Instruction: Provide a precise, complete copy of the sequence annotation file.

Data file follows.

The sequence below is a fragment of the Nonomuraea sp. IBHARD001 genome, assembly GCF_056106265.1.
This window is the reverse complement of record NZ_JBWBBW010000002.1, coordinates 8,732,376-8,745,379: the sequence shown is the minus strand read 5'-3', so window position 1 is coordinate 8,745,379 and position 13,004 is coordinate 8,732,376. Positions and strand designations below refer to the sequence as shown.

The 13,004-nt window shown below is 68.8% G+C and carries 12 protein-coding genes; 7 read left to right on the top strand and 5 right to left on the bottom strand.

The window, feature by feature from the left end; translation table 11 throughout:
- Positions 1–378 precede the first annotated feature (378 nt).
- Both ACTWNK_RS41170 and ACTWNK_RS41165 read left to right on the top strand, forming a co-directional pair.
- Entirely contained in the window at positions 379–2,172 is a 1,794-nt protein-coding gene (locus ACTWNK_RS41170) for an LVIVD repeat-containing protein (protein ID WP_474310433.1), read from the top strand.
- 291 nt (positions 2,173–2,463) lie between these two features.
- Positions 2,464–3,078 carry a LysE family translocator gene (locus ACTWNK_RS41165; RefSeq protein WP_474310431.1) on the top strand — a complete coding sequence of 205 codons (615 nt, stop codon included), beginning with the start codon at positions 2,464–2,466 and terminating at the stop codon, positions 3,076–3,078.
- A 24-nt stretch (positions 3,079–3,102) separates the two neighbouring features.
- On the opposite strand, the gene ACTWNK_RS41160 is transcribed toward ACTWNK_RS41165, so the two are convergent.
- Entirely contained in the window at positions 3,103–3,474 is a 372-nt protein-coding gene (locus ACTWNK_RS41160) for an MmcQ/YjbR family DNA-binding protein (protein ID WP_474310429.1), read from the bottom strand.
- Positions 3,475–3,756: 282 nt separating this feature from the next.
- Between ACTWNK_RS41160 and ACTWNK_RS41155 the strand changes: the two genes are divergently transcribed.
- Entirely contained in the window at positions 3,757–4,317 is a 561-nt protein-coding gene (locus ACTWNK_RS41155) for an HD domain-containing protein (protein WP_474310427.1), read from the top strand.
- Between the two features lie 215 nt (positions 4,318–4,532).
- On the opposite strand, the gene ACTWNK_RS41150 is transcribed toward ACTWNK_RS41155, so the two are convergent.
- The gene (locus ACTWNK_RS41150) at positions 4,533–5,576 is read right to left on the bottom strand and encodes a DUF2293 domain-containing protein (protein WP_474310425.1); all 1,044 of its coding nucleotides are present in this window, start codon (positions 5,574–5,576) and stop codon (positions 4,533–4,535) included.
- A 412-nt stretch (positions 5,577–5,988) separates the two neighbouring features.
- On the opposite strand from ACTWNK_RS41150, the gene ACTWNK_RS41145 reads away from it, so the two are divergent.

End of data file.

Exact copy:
The sequence below is a fragment of the Nonomuraea sp. IBHARD001 genome, assembly GCF_056106265.1.
This window is the reverse complement of record NZ_JBWBBW010000002.1, coordinates 8,732,376-8,745,379: the sequence shown is the minus strand read 5'-3', so window position 1 is coordinate 8,745,379 and position 13,004 is coordinate 8,732,376. Positions and strand designations below refer to the sequence as shown.

The 13,004-nt window shown below is 68.8% G+C and carries 12 protein-coding genes; 7 read left to right on the top strand and 5 right to left on the bottom strand.

The window, feature by feature from the left end; translation table 11 throughout:
- Positions 1–378 precede the first annotated feature (378 nt).
- Both ACTWNK_RS41170 and ACTWNK_RS41165 read left to right on the top strand, forming a co-directional pair.
- Entirely contained in the window at positions 379–2,172 is a 1,794-nt protein-coding gene (locus ACTWNK_RS41170) for an LVIVD repeat-containing protein (protein ID WP_474310433.1), read from the top strand.
- 291 nt (positions 2,173–2,463) lie between these two features.
- Positions 2,464–3,078 carry a LysE family translocator gene (locus ACTWNK_RS41165; RefSeq protein WP_474310431.1) on the top strand — a complete coding sequence of 205 codons (615 nt, stop codon included), beginning with the start codon at positions 2,464–2,466 and terminating at the stop codon, positions 3,076–3,078.
- A 24-nt stretch (positions 3,079–3,102) separates the two neighbouring features.
- On the opposite strand, the gene ACTWNK_RS41160 is transcribed toward ACTWNK_RS41165, so the two are convergent.
- Entirely contained in the window at positions 3,103–3,474 is a 372-nt protein-coding gene (locus ACTWNK_RS41160) for an MmcQ/YjbR family DNA-binding protein (protein ID WP_474310429.1), read from the bottom strand.
- Positions 3,475–3,756: 282 nt separating this feature from the next.
- Between ACTWNK_RS41160 and ACTWNK_RS41155 the strand changes: the two genes are divergently transcribed.
- Entirely contained in the window at positions 3,757–4,317 is a 561-nt protein-coding gene (locus ACTWNK_RS41155) for an HD domain-containing protein (protein WP_474310427.1), read from the top strand.
- Between the two features lie 215 nt (positions 4,318–4,532).
- On the opposite strand, the gene ACTWNK_RS41150 is transcribed toward ACTWNK_RS41155, so the two are convergent.
- The gene (locus ACTWNK_RS41150) at positions 4,533–5,576 is read right to left on the bottom strand and encodes a DUF2293 domain-containing protein (protein WP_474310425.1); all 1,044 of its coding nucleotides are present in this window, start codon (positions 5,574–5,576) and stop codon (positions 4,533–4,535) included.
- A 412-nt stretch (positions 5,577–5,988) separates the two neighbouring features.
- On the opposite strand from ACTWNK_RS41150, the gene ACTWNK_RS41145 reads away from it, so the two are divergent.